Buchenwald Concentration Camp
The photo above was taken in April 1945 by Tech/5 Dan Curtain, a soldier in General George S. Patton's Third Army, who visited the camp after it was liberated on April 11, 1945. All the photos on this page were contributed by Rob Hughes, the nephew of Dan Curtain, who died in 1992.
The monument shown in the photo appears to be the memorial that was erected by the Communist prisoners at Buchenwald on 19 April 1945 in honor of the political prisoners in the camp. The Jewish survivors were not allowed to attend the ceremonies when the monument was dedicated.
This stone monument was moved in 1961 to a spot called Frederic-Manhes-Platz, which is the place where the road to the camp branches off from the main road up the hill called the Ettersberg. The place where it now stands was named after a French Resistance fighter named Col. Henri Frederic Manhes. Buchenwald was one of the camps to which captured partisans in the French Resistance were deported. The main camp for French Resistance fighters was Natzweiler-Struthof.
The Buchenwald concentration camp was located in a forest on a hill called the Ettersberg, high above the city of Weimar. Dan Curtain is shown in the photo below, standing on the hill where the camp was located.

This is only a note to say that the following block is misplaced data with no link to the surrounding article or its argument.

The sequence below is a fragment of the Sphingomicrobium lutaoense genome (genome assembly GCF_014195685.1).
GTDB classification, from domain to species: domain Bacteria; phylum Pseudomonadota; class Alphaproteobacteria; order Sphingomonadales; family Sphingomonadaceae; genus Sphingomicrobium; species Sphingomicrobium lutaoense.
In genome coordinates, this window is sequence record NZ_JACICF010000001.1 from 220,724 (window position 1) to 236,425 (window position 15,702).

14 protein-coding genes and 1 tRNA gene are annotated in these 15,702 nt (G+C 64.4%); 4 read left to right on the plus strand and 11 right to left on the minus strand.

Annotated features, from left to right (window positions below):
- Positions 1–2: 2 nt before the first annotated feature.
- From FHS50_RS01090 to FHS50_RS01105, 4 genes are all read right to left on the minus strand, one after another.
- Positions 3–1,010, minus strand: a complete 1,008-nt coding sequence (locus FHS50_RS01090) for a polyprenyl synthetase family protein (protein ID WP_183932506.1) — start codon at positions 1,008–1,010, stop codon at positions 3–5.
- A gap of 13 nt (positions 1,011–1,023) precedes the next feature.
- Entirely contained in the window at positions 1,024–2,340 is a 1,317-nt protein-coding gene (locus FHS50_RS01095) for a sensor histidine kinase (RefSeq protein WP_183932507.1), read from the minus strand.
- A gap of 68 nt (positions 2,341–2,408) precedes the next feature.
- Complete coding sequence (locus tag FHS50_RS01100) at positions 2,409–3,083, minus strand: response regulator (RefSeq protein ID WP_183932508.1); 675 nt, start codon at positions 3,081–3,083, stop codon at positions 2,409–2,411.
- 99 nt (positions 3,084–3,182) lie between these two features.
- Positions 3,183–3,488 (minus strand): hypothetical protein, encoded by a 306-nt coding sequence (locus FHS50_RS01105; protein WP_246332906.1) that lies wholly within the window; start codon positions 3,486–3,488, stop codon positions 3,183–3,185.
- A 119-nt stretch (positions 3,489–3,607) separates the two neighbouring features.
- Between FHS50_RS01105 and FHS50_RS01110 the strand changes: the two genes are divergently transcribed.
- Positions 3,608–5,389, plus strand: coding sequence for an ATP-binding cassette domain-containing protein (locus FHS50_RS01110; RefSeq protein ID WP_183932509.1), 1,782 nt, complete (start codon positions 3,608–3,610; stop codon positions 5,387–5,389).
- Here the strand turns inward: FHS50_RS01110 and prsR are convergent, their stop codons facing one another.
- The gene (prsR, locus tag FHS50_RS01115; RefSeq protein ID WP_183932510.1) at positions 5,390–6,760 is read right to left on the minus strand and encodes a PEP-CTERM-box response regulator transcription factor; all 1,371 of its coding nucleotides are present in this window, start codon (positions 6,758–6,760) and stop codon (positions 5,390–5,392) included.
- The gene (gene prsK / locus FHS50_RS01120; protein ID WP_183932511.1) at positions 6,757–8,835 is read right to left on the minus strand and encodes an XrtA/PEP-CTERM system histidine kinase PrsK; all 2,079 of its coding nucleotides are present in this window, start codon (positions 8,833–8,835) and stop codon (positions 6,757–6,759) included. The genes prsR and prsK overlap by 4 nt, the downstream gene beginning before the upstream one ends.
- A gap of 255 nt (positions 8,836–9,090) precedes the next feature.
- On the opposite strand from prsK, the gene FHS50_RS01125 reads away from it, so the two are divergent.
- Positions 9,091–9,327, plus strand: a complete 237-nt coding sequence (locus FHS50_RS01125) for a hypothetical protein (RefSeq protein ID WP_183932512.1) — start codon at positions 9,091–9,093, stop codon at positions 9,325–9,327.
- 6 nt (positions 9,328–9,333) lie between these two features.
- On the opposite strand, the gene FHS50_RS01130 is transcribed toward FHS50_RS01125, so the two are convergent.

There was a typhus epidemic in the Buchenwald camp and the bodies of the prisoners, who were dying at the rate of 100 per day, could not be burned fast enough. When the American soldiers arrived, there were bodies stacked outside the crematorium, as shown in the photo above.
The photo below shows two wreaths that were placed on the wall of the crematorium building. Prisoners continued to die after the camp was liberated and their bodies were added to the pile outside the crematorium.
The two photos below show the ovens in the crematorium which still had some of the unburned remains of corpses. Some of the American soldiers thought that the prisoners had been burned alive.